Water and Nutrient Best Management Practices (BMPs)
Driven by a need to ensure safe and adequate water for urban and rural purposes, the Florida Department of Agriculture and Consumer Services (FDACS) has rolled out crop and animal specific production guides to encourage stewardship of our natural resources. The Vegetable and Agronomic Crop (VAC) manual details how growers can comply with state regulations through implementation of BMPs including:
|soil sampling||mobile irrigation lab testing|
|soil moisture sensing||plant tissue analysis|
|nutrient budgeting||conservation tillage|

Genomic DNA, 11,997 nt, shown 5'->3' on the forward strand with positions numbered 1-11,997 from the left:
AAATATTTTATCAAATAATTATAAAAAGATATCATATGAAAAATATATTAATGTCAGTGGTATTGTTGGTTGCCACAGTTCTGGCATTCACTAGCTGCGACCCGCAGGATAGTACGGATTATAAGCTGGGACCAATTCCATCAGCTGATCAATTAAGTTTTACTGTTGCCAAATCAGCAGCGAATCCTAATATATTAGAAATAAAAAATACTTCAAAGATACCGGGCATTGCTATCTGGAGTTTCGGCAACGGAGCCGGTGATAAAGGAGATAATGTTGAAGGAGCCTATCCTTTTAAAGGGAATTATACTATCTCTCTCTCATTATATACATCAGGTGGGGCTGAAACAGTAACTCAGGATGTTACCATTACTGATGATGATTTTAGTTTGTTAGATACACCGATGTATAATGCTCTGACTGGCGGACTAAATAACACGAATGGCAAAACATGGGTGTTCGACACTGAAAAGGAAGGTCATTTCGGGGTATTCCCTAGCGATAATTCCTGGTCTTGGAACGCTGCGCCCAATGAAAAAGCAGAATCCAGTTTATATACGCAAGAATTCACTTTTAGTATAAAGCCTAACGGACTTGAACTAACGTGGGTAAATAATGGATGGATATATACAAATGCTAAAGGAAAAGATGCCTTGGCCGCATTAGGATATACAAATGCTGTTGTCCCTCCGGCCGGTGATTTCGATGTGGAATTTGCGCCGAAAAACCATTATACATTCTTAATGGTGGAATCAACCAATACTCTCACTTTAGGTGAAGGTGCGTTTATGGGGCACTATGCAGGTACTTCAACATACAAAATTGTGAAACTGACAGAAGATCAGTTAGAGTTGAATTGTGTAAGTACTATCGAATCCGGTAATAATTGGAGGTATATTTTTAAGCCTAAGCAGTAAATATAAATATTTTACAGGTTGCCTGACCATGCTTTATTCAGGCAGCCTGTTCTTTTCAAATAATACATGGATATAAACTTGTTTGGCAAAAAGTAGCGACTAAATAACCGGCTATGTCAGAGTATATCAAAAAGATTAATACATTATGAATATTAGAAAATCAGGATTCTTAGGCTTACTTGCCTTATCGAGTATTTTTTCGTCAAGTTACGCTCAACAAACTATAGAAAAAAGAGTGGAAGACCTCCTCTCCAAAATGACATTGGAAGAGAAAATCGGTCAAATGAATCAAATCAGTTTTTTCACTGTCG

|cover cropping||weather monitoring|
|sod based rotations||precision ag. technologies|
New regulations from the Spring Protection Act and Senate Bill 552 further regulate the flow and nutrient (Total Maximum Daily Load) levels of various “Impaired water bodies” including the Sante Fe and Suwannee Rivers where a large number of natural springs occur.
Studies at the SVAEC center in Live Oak and local farms build off these guidelines to offer farmers ways to improve or limit the environmental impact on these waterways. Because many of these new techniques are unproven, cost-share money is offered on Best Management Practices (BMP’s) to reimburse 50 to 90% of the cost of implementation. Hopefully, as time and science bear out the value of these practices, more growers will implement these management practices, and impact both their bottom line and the environment in positive ways.